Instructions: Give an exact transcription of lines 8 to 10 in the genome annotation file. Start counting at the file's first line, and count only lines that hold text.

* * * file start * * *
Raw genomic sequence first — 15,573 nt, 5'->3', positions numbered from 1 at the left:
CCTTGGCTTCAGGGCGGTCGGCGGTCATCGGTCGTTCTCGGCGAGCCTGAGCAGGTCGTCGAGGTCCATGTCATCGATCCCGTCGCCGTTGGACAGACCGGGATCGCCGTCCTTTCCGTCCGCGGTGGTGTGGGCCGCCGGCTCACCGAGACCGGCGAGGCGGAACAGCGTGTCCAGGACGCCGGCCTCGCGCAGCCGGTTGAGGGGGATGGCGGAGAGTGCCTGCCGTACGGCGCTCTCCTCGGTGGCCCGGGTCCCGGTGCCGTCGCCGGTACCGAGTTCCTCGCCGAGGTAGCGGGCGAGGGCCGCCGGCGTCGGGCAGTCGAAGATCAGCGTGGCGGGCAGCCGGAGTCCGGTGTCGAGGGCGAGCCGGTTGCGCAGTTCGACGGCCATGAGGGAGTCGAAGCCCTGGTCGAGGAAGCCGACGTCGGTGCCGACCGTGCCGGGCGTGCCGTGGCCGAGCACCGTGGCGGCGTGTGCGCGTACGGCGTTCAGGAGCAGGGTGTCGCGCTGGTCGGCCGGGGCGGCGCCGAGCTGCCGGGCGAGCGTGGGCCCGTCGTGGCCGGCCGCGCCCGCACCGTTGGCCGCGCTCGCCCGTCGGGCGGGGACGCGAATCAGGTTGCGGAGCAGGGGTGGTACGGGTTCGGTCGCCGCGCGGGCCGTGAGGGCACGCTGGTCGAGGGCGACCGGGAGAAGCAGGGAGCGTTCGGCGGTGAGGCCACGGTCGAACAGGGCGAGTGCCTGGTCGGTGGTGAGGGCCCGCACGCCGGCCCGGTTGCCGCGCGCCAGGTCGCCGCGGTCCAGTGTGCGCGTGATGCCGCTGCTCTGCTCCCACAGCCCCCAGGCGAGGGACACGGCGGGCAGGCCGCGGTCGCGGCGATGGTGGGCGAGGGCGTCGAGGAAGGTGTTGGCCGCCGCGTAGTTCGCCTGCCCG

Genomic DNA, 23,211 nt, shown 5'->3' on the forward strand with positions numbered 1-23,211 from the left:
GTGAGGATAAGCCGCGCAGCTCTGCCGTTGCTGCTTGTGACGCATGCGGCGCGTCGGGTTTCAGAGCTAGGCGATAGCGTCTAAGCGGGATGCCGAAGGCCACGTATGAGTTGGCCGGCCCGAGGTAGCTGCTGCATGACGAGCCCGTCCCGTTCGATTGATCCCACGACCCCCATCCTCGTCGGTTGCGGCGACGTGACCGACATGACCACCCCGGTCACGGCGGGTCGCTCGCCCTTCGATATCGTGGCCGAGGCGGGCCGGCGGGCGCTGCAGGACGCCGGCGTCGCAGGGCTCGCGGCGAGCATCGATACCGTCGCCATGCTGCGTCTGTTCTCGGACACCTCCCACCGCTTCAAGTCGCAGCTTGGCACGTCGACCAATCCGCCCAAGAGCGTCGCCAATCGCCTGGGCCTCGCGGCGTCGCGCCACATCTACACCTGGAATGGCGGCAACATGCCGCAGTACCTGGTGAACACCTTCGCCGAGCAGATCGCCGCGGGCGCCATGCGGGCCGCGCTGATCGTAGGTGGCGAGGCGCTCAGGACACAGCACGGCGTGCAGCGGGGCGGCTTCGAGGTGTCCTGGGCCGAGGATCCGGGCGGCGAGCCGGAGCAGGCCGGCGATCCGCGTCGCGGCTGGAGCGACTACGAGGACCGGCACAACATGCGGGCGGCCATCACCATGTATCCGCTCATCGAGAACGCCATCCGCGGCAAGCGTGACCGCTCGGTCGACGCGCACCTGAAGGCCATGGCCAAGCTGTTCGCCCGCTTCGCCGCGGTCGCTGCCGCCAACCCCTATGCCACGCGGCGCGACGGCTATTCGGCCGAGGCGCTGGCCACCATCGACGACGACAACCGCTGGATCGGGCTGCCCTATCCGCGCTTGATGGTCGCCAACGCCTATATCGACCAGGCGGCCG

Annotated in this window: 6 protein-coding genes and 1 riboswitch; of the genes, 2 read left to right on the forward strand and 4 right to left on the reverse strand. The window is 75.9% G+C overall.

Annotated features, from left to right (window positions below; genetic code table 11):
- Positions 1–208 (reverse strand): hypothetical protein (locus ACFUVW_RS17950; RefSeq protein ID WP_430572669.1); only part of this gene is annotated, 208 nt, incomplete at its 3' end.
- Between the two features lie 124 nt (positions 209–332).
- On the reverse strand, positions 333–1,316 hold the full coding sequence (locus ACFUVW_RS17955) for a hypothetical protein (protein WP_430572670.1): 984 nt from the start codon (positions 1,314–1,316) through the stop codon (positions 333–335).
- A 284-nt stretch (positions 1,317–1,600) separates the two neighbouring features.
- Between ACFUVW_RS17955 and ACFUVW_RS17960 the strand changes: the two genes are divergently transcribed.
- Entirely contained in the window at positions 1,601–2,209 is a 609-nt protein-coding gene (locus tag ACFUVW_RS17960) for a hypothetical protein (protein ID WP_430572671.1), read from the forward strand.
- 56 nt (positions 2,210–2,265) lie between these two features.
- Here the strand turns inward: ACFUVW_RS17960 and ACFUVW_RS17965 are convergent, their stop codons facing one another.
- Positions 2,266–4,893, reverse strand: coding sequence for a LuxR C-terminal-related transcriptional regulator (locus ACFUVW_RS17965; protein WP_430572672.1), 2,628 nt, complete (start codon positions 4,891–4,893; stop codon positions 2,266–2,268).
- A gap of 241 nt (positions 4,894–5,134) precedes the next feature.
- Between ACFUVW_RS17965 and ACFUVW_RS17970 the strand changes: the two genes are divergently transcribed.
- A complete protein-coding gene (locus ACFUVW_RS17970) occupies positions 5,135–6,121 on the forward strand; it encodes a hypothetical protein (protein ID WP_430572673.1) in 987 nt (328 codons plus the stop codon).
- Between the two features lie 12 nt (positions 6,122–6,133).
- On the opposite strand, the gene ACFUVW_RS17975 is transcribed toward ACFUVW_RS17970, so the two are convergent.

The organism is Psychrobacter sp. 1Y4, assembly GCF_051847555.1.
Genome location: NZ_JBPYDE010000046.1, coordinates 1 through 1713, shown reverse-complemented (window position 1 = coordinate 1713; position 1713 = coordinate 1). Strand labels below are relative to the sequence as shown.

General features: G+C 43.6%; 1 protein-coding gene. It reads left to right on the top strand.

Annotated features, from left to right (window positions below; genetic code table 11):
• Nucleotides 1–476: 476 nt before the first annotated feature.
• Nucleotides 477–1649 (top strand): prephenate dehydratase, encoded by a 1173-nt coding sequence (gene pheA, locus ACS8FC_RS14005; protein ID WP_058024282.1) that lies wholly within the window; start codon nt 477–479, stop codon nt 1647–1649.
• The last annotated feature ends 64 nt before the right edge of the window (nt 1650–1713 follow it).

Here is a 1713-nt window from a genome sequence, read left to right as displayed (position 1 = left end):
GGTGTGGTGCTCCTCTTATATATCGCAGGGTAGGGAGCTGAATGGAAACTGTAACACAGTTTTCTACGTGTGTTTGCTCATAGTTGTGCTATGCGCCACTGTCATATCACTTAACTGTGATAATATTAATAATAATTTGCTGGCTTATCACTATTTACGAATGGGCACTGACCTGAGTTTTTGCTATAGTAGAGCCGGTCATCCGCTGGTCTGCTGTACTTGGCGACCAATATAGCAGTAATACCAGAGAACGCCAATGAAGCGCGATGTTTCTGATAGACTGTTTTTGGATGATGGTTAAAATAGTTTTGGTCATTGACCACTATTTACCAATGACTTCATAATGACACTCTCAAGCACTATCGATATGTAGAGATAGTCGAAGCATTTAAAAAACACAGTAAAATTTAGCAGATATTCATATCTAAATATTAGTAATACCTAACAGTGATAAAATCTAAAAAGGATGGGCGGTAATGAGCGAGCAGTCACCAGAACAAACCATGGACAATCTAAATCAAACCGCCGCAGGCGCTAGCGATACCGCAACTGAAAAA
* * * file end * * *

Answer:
- Between the two features lie 124 nt (positions 209–332).
- On the reverse strand, positions 333–1,316 hold the full coding sequence (locus ACFUVW_RS17955) for a hypothetical protein (protein WP_430572670.1): 984 nt from the start codon (positions 1,314–1,316) through the stop codon (positions 333–335).
- A 284-nt stretch (positions 1,317–1,600) separates the two neighbouring features.